UPDATE: Brand Colorado clarifies conflicting reports about the source of funds to develop the new brand:
Just to clarify on the cost…[t]he Statewide Internet Portal Authority and the Colorado Tourism Office contributed a combined $800,000 to the project. But, corporate sponsors including Crocs, Boulder Brands and Crestone Capital and others also contributed funds to Making Colorado. Additionally, companies including Atomic 20, Linhart Public Relations, Made Movement, Karsh Hagan, Sterling Rice Group and Egg Strategy, as well as numerous individuals and freelancers, contributed thousands of hours of pro bono services, totaling more than $1.5 million.
It is estimated that the new state brand could save some state agencies, like CDOT, as much as $300,000 per year in marketing expenses. Multiply even a fraction of that number by 22 state agencies, and you can see how the new brand will actually save the state money.
As the Denver Business Journal's Ed Sealover reports:
After a year-long search that cost state officials some $1.1 million, Aaron Kennedy, Colorado's chief marketing officer, officially will announce at the Colorado Innovation Summit Thursday that they have settled on a triangle-shaped mountain reminiscent of the state's license plate to be the official state brand.
The brand will be used on all state vehicles and agencies, and also can be attached to the products of companies that design, manufacture or grow things in the state, in order to make people outside Colorado think positively about the culture here…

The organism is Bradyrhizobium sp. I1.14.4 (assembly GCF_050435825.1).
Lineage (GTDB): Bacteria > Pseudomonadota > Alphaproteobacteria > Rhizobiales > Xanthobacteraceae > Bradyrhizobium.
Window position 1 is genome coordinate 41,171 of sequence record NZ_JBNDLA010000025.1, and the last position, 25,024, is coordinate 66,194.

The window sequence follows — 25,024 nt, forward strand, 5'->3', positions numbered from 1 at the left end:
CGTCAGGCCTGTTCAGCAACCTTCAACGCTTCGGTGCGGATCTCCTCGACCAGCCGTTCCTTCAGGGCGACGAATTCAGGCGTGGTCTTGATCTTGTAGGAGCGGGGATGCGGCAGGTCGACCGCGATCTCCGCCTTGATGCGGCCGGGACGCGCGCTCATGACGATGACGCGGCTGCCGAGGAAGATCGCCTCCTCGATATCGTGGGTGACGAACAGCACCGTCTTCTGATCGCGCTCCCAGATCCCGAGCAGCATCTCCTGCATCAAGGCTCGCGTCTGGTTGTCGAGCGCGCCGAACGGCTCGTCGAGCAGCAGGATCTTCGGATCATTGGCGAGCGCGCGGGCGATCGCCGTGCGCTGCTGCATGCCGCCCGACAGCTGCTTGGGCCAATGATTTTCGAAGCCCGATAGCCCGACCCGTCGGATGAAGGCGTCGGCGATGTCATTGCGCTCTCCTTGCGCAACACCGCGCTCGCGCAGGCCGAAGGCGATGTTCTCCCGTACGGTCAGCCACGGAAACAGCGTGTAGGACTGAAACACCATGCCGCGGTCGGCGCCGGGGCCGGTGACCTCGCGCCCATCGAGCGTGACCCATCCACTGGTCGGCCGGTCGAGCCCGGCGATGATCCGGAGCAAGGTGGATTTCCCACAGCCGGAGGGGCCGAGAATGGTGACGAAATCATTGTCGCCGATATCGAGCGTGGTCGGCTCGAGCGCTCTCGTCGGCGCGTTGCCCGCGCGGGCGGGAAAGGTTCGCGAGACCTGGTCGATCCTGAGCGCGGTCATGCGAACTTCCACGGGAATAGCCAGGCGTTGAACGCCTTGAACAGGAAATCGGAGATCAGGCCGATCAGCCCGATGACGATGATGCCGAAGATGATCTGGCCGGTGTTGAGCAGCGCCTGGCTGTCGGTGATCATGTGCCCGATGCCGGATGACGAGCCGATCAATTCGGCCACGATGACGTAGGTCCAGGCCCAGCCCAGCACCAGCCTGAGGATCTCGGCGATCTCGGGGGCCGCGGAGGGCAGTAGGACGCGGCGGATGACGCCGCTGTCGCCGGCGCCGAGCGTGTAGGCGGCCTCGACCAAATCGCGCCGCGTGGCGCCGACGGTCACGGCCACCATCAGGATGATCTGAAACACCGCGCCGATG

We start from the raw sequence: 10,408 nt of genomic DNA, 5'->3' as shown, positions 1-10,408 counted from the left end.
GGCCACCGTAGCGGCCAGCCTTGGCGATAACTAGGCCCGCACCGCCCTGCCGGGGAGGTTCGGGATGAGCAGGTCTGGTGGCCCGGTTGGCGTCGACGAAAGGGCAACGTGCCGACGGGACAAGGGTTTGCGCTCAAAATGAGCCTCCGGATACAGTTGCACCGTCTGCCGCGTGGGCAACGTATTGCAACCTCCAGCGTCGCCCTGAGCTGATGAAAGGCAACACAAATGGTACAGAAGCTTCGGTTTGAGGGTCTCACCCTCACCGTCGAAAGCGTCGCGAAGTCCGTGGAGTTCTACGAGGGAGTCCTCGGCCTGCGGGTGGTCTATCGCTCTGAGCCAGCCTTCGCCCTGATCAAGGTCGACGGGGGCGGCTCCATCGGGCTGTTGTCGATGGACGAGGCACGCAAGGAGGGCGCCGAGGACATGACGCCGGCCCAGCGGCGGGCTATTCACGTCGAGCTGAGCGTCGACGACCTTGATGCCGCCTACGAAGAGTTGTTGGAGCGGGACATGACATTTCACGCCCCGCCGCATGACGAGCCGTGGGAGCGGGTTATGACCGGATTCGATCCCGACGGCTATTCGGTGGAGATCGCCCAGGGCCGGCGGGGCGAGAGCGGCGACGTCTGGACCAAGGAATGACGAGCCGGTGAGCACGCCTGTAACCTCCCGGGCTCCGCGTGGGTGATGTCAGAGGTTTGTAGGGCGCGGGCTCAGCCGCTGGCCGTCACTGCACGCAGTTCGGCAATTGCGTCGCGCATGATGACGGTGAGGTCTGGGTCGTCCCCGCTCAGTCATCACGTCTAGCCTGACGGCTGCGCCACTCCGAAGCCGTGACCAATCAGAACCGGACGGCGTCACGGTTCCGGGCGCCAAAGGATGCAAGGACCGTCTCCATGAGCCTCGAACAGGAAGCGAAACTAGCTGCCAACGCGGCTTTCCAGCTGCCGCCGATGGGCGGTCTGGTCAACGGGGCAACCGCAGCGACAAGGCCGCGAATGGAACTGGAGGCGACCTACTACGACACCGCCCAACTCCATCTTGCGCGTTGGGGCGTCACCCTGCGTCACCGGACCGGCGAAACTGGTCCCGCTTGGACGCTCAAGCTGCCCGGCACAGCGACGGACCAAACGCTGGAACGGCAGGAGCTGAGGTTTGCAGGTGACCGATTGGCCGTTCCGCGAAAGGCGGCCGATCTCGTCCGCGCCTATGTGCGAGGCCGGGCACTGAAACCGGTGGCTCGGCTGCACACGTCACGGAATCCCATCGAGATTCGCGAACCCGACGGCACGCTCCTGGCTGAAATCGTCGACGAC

Though as the Denver Post's Steve Raabe reports, not all items "manufactured or grown" within the state of Colorado need apply:
"Everybody says just use the C," Hickenlooper said referring to the red "C" filled with a golden circle on the state flag. "The problem is we don't control it, and it's on a lot of things, escort services and marijuana shops, that the state doesn't want to be identified with." [Pols emphasis]
Setting aside the dissing of Colorado's flag, which we happen to like, we're not really sure about Gov. John Hickenlooper's rationale here. For one thing, the state's new logo has been likened to a hazard warning sign, which is an extremely popular basis for all kinds of stoner art. That means this new logo is more or less certain to be incorporated in some form into a "marijuana shop" design.
As for conveying a "unique brand," Twitter user Janus303 addresses the topic of uniqueness pretty well:
And our personal favorite (cue conspiracy theorists):
Bottom line: there's nothing about this logo to get overly upset about, given that, well, everyone's a critic,
and reportedly no taxpayer dollars were expended on its design (see clarification above). We don't get all wrapped up in consultant gobbledegook about the esoterics of branding, in fact we find that stuff cheesy–but it's fine for the state to have one. To the extent that the logo looks vaguely like the classic Colorado license plate, we're okay with that. It's not really overwhelmingly awesome or anything, but we don't think it should be. Simple and unpretentious is fine with us.
But like we said, everyone's a critic, so your mileage is free to vary. If you have a better suggested logo, we'd love to see it, even though the search is over.